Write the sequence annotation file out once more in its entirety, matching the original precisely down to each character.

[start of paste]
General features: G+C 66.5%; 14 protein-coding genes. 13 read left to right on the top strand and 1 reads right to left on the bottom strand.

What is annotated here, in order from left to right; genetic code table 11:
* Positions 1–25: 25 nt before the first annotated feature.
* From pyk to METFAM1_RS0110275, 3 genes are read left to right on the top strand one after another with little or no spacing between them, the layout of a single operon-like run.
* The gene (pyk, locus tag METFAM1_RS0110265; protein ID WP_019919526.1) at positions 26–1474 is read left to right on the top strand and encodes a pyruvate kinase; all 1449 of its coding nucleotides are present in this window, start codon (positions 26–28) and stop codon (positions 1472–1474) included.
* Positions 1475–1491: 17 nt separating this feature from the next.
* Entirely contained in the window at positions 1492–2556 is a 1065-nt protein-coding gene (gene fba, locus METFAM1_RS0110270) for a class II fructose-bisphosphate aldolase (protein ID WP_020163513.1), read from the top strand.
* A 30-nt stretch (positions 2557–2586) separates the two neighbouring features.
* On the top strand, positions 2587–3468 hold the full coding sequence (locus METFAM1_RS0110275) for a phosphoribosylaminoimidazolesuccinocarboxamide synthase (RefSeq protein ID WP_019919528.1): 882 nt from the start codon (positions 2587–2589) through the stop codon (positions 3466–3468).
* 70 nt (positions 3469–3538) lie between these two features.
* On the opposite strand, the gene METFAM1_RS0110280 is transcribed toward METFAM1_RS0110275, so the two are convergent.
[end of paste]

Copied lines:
General features: G+C 66.5%; 14 protein-coding genes. 13 read left to right on the top strand and 1 reads right to left on the bottom strand.

What is annotated here, in order from left to right; genetic code table 11:
* Positions 1–25: 25 nt before the first annotated feature.
* From pyk to METFAM1_RS0110275, 3 genes are read left to right on the top strand one after another with little or no spacing between them, the layout of a single operon-like run.
* The gene (pyk, locus tag METFAM1_RS0110265; protein ID WP_019919526.1) at positions 26–1474 is read left to right on the top strand and encodes a pyruvate kinase; all 1449 of its coding nucleotides are present in this window, start codon (positions 26–28) and stop codon (positions 1472–1474) included.
* Positions 1475–1491: 17 nt separating this feature from the next.
* Entirely contained in the window at positions 1492–2556 is a 1065-nt protein-coding gene (gene fba, locus METFAM1_RS0110270) for a class II fructose-bisphosphate aldolase (protein ID WP_020163513.1), read from the top strand.
* A 30-nt stretch (positions 2557–2586) separates the two neighbouring features.
* On the top strand, positions 2587–3468 hold the full coding sequence (locus METFAM1_RS0110275) for a phosphoribosylaminoimidazolesuccinocarboxamide synthase (RefSeq protein ID WP_019919528.1): 882 nt from the start codon (positions 2587–2589) through the stop codon (positions 3466–3468).
* 70 nt (positions 3469–3538) lie between these two features.
* On the opposite strand, the gene METFAM1_RS0110280 is transcribed toward METFAM1_RS0110275, so the two are convergent.